The princess hearing of her mother’s statue, which is in the keeping of Paulina,—a piece many years in doing and now newly performed by that rare Italian master, Julio Romano, who, had he himself eternity and could put breath into his work, would beguile Nature of her custom, so perfectly he is her ape: he so near to Hermione hath done Hermione, that they say one would speak to her and stand in hope of answer.
With these words William Shakespeare describes in The Winter’s Tale the astonishingly lifelike marble portrait of Hermione, queen of Sicilia. Being unfairly accused of adultery, the queen faints during the humiliating trial before her husband, King Leontes, and is thought to be dead. As we discover at the end of the play, Hermione lives on in her memorial sculpture, miraculously realized by the Italian master Giulio Romano (c. 1499–1546). Shakespeare here responds to the topos of sculpture as lacking only a voice to be a living presence. I argue that it is through poetry that early modern sculpture finds its voice and changes its meaning.
The two-year A. W. Mellon Postdoctoral Fellowship at CASVA allowed me to work on two projects, the first described in Center 36 and the second a book entitled “A Poetic Urgency: Sculpture and Poetry in Dialogue in the Early Modern World.” My purpose is to emphasize the osmotic interchange between sculpture and poetry in sixteenth-century Mediterranean Europe and beyond. I argue that the frequent association of sculpture with poetry reveals patrons’ intention to provide silent statues with a literary voice and that the aesthetic experience of urban monuments as well as sculptures in private contexts was significantly shaped by the coexistence of poetry. This project thus investigates the ways in which these two arts read, cite, and translate each other.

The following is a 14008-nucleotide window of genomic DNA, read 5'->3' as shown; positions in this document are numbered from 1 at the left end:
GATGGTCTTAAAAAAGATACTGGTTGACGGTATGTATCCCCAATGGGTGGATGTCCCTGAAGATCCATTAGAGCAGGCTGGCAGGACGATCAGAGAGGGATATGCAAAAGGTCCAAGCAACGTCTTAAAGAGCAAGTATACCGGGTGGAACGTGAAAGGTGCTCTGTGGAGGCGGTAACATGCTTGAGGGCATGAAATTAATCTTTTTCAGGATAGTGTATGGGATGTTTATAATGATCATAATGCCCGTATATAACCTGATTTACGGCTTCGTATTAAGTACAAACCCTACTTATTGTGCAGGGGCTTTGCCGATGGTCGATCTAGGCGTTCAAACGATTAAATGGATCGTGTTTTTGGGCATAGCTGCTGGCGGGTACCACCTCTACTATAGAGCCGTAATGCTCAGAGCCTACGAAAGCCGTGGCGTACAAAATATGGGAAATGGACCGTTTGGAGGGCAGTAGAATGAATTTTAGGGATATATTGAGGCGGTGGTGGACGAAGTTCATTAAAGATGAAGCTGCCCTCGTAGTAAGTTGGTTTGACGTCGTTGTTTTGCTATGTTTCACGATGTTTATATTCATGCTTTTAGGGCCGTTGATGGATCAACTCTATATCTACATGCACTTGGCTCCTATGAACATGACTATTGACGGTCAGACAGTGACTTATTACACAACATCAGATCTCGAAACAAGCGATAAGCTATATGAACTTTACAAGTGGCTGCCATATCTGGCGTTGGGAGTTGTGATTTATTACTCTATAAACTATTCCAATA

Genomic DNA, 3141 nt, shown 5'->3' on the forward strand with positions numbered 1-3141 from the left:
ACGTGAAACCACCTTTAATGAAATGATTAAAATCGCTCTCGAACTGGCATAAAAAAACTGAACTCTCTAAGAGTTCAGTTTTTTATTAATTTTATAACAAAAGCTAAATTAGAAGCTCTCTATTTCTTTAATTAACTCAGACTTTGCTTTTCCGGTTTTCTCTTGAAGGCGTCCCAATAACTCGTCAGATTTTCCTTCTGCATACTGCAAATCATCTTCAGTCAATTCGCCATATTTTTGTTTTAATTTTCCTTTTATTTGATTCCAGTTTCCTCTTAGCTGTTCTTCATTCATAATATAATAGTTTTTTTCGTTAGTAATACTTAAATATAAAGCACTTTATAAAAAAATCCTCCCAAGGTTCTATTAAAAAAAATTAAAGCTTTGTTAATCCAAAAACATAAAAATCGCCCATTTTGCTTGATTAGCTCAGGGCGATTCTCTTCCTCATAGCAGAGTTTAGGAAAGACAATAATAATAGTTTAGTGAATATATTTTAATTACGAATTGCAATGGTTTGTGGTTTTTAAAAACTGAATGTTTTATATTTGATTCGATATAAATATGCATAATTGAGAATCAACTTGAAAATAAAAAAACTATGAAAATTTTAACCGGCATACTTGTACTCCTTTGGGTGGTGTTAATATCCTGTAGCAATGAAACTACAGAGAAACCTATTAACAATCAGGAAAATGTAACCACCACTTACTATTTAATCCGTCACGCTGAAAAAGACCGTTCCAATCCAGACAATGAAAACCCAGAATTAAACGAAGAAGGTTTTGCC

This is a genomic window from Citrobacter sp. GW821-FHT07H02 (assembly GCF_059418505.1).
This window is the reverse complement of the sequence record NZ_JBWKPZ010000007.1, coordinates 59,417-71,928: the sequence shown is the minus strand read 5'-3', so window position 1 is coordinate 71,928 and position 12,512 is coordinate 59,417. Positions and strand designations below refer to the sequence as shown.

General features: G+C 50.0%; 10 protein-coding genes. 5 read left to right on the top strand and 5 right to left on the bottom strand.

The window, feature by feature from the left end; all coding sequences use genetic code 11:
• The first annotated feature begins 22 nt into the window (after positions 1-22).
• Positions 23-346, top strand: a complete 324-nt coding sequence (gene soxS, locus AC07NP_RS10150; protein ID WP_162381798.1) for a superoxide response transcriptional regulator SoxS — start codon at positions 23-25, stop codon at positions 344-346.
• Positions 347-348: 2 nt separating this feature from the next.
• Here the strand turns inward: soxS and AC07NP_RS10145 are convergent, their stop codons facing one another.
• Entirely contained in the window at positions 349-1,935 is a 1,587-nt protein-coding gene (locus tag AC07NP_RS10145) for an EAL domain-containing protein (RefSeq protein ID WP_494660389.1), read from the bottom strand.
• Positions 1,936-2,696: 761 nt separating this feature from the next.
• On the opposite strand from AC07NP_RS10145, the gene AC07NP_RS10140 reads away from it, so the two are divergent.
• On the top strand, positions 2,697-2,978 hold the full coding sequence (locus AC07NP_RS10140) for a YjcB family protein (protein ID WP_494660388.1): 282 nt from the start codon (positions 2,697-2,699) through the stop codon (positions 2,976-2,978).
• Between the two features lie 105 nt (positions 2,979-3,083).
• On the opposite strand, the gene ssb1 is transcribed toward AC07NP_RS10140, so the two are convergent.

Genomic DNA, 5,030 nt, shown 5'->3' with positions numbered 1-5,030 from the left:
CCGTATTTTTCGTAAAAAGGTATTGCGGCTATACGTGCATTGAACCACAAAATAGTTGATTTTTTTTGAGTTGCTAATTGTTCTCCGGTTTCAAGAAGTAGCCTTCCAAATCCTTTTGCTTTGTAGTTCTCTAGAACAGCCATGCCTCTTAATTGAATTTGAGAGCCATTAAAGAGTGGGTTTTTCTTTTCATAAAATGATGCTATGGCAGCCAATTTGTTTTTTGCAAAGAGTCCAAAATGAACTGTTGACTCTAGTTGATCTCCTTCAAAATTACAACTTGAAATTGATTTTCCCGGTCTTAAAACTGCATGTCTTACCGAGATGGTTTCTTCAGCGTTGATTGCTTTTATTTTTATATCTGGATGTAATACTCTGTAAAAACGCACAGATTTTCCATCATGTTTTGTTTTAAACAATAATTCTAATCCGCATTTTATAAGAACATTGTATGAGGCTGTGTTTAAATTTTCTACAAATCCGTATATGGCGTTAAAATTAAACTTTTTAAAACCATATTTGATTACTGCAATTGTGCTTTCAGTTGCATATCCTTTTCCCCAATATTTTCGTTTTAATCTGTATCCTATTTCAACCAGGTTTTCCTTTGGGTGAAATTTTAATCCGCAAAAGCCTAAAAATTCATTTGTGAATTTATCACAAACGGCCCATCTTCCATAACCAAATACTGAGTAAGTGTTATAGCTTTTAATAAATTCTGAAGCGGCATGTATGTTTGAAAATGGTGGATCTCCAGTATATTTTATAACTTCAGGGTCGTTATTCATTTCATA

My aim is to rediscover the evidence of what I call an “urgent need” for a poetic voice in early modern sculpture over a wide chronological and geographical range. This project begins in 1493, the year in which humanist Ambrogio Leone wrote to Jacopo Sannazaro, asking him to participate in the collection of poems he was putting together, called Beatricium. The peculiarity of this anthology, which was never published, is that it was motivated by a statue of Beatrice specifically commissioned for the purpose of inspiring poetry. As I discuss in a chapter of a forthcoming book, the Beatricium constitutes a unique example of a collection of poems dedicated to
art and nature:
Finally, this project will explore the relationship between sculpture, poetry, and urban identity, encompassing diverse regions and cultural traditions throughout Europe and the Americas. The heroic poem Vida de Santa Rosa de Santa María, natural de Lima, y